The Day My Nightmare Came True

On Sunday morning, July 4th, while most of America was waking up to talk about barbecues and fireworks, I found myself in my daughter Ellie’s room – with an at home Covid test in hand.

She was crying, coughing, and said, “Mom it hurts to even move my fingers.”

I don’t know that I expected the test to be positive honestly. She’d come down with a 101 fever on Friday night and without ANY other symptom, I wondered if she had an ear infection from swimming at Disney, a UTI, or possibly Lyme. Covid wasn’t on my radar.

Thing is – Covid HAS been on my radar (and in my nightmares) since February 2020. Before most the world woke up to the danger of the pandemic, I was fretting on Twitter 17x a day looking for every scientific expert I could find to help me understand this mysterious virus ripping through China.

After 16 months of vigilance and super low positivity rates in Connecticut, my brain wore out of worry.

And then the test was positive. Like in MINUTES. I’d purchased an at home Covid test at Walgreens and knew it might not be reliable but false positives were rare. Ellie had Covid.

Downstairs my three other unvaccinated kids and three unvaccinated nieces and nephews were blissfully unaware.

My nightmare came true.

  • A child with a serious virus.
  • Me as the primary caregiver, forced to come face to face with one of my greatest anxieties.
  • 6 other kids to protect.

Something funny happened to me as I stared at that test…and I think it’s a business + life lesson we can all learn from.

I was calm.

I knew what to do, I set about to do it, and I told myself that I would have two criteria to watch for – fever and O2.

The 16 months of anxiety on the one hand had prepared me better than a lot of others because I knew so much by this point, but my anxiety also lied to me. It made me feel like I wouldn’t be able to handle it if it happened.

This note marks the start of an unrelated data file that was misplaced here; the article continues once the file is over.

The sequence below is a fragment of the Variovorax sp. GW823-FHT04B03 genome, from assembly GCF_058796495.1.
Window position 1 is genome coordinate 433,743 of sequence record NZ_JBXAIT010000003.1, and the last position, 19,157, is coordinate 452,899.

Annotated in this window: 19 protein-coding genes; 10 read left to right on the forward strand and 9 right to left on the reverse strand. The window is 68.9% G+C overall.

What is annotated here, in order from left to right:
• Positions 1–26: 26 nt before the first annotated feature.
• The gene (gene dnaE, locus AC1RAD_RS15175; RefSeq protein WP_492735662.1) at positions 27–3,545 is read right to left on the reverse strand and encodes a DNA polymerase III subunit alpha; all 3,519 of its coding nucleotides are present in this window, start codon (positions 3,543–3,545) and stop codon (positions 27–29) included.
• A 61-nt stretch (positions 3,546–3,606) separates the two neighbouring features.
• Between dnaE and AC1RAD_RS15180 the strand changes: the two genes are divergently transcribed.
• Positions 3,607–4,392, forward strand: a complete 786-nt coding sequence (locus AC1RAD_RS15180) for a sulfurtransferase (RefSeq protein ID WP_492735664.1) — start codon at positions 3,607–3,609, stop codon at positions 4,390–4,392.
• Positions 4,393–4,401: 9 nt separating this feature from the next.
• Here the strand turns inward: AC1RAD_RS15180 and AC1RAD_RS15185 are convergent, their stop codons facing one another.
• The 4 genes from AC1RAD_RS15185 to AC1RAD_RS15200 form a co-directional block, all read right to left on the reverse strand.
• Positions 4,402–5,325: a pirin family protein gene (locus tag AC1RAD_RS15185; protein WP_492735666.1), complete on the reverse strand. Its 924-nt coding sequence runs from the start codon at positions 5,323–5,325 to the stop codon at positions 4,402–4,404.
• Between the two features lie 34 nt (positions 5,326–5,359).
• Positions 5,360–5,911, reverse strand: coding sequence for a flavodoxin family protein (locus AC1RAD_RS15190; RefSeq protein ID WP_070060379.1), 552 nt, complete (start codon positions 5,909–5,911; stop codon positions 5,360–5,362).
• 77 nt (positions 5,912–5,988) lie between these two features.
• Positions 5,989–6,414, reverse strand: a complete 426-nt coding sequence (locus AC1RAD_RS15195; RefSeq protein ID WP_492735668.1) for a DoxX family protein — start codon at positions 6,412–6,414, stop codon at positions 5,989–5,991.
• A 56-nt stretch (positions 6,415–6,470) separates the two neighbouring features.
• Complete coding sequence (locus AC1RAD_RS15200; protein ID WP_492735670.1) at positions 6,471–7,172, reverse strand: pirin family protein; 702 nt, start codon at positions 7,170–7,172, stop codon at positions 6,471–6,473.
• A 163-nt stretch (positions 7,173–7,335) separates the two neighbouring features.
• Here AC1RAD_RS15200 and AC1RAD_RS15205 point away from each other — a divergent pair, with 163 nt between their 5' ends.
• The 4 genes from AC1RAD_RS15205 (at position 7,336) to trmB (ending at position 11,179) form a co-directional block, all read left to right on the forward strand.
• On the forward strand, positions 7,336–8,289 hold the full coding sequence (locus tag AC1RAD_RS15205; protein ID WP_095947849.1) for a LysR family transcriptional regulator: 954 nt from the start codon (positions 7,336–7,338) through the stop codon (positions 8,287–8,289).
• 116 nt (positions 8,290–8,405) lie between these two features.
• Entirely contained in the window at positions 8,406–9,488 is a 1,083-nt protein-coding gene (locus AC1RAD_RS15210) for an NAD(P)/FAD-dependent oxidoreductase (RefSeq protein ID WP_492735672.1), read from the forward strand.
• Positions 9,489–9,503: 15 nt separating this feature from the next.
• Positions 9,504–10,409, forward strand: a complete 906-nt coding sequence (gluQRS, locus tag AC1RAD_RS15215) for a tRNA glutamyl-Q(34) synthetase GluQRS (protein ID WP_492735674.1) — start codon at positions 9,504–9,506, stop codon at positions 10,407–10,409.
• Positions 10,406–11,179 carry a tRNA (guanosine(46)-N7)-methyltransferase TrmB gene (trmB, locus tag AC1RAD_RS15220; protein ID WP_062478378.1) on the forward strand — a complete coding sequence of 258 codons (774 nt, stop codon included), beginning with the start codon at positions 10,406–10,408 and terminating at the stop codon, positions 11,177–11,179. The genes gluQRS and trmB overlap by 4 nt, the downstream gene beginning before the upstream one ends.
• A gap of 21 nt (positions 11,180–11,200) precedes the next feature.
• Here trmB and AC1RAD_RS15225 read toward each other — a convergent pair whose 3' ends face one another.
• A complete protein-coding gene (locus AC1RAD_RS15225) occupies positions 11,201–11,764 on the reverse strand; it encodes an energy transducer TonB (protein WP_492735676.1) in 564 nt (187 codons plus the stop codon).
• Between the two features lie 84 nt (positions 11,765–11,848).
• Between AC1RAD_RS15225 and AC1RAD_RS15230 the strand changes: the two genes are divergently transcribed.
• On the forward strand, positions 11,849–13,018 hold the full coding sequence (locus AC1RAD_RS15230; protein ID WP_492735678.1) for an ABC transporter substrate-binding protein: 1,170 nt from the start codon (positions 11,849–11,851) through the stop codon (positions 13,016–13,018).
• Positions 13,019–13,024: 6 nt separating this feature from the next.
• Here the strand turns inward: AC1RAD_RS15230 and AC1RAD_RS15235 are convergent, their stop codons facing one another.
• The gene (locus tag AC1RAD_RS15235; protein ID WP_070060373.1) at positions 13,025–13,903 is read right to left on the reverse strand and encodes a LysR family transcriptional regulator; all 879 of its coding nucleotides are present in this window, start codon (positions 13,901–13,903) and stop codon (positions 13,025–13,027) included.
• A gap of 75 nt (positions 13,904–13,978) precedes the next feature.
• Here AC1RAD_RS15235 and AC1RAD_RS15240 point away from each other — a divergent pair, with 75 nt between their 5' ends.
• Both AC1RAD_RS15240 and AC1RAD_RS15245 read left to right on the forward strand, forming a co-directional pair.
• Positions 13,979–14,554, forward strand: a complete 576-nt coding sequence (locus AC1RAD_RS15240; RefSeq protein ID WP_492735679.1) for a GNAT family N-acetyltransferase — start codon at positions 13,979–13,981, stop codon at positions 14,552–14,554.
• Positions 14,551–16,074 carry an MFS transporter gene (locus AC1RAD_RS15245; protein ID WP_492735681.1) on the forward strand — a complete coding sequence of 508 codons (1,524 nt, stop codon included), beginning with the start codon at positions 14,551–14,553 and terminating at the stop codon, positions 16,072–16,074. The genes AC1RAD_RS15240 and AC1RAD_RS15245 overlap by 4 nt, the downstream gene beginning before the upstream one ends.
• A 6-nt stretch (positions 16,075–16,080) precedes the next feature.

Now, 10 days later I can tell you that I managed to care for Ellie, keep my other kids away from harm, and handled five very hard days in the hospital.

I did handle it, and it was okay.

Your anxiety about anything – lost clients, sickness, relationship problems – don’t let it lie to you that you’re not strong enough. You are. And you won’t have the grace to face the crisis until the crisis, so wasting time and energy worrying about it will only deplete you. I’ve rehashed these truths in therapy over and over, and the past week and a half gave me a very tangible example to experience.

For the first three days post-knowing-it-was-covid, we did all the things at home you’re supposed to. Isolation, masks, O2 checks, temp checks, Vitamin C, Tylenol/Advil. And by Tuesday (this was now day 5 of fever), her temp started to dip and I crossed my fingers we were in the clear.

Wednesday it was clear we were not. I’ll never forget taking her to the pediatrician that morning. She was so nauseous and feverish (almost 103). The doctor was only willing to see her outside in the parking lot. I had a picnic blanket and put it under the shade of a tree so she could lay down and the doctor came out in full gear, looked and listened, and said, “This is the sickest kid we’ve seen.” She was sweating in the 90 degree heat and yet cold because of the fever.

I think right in that moment, I flashed back to every Facebook conversation and comment I had with covid conspiracy theorists, anti-maskers, and their ongoing argument that it wasn’t a big deal, especially for young kids.